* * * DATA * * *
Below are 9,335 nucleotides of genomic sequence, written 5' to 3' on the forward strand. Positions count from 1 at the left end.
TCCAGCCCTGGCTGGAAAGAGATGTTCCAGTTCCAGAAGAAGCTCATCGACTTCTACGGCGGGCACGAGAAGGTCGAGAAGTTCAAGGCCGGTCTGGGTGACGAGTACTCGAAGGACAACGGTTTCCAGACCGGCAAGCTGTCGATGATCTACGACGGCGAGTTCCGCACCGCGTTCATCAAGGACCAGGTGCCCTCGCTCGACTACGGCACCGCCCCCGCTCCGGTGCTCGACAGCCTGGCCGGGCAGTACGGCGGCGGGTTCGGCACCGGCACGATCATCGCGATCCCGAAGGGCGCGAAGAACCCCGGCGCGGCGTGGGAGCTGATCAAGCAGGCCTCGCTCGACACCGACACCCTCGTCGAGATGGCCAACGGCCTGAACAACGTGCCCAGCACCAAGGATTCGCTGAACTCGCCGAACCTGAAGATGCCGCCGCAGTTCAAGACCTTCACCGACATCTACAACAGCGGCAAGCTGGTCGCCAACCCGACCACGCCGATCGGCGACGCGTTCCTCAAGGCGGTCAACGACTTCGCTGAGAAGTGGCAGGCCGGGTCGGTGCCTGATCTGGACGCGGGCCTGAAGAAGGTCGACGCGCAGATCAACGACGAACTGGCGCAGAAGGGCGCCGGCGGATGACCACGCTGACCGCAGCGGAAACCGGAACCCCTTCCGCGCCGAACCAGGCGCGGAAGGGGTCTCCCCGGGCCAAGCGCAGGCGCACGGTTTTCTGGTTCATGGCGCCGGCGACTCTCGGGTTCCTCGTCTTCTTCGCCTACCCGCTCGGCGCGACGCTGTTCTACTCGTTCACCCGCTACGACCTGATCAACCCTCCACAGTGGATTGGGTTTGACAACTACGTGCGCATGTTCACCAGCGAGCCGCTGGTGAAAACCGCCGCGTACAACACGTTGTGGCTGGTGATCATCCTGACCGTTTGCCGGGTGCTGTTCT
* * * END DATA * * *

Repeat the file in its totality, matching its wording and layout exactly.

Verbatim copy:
Below are 9,335 nucleotides of genomic sequence, written 5' to 3' on the forward strand. Positions count from 1 at the left end.
TCCAGCCCTGGCTGGAAAGAGATGTTCCAGTTCCAGAAGAAGCTCATCGACTTCTACGGCGGGCACGAGAAGGTCGAGAAGTTCAAGGCCGGTCTGGGTGACGAGTACTCGAAGGACAACGGTTTCCAGACCGGCAAGCTGTCGATGATCTACGACGGCGAGTTCCGCACCGCGTTCATCAAGGACCAGGTGCCCTCGCTCGACTACGGCACCGCCCCCGCTCCGGTGCTCGACAGCCTGGCCGGGCAGTACGGCGGCGGGTTCGGCACCGGCACGATCATCGCGATCCCGAAGGGCGCGAAGAACCCCGGCGCGGCGTGGGAGCTGATCAAGCAGGCCTCGCTCGACACCGACACCCTCGTCGAGATGGCCAACGGCCTGAACAACGTGCCCAGCACCAAGGATTCGCTGAACTCGCCGAACCTGAAGATGCCGCCGCAGTTCAAGACCTTCACCGACATCTACAACAGCGGCAAGCTGGTCGCCAACCCGACCACGCCGATCGGCGACGCGTTCCTCAAGGCGGTCAACGACTTCGCTGAGAAGTGGCAGGCCGGGTCGGTGCCTGATCTGGACGCGGGCCTGAAGAAGGTCGACGCGCAGATCAACGACGAACTGGCGCAGAAGGGCGCCGGCGGATGACCACGCTGACCGCAGCGGAAACCGGAACCCCTTCCGCGCCGAACCAGGCGCGGAAGGGGTCTCCCCGGGCCAAGCGCAGGCGCACGGTTTTCTGGTTCATGGCGCCGGCGACTCTCGGGTTCCTCGTCTTCTTCGCCTACCCGCTCGGCGCGACGCTGTTCTACTCGTTCACCCGCTACGACCTGATCAACCCTCCACAGTGGATTGGGTTTGACAACTACGTGCGCATGTTCACCAGCGAGCCGCTGGTGAAAACCGCCGCGTACAACACGTTGTGGCTGGTGATCATCCTGACCGTTTGCCGGGTGCTGTTCT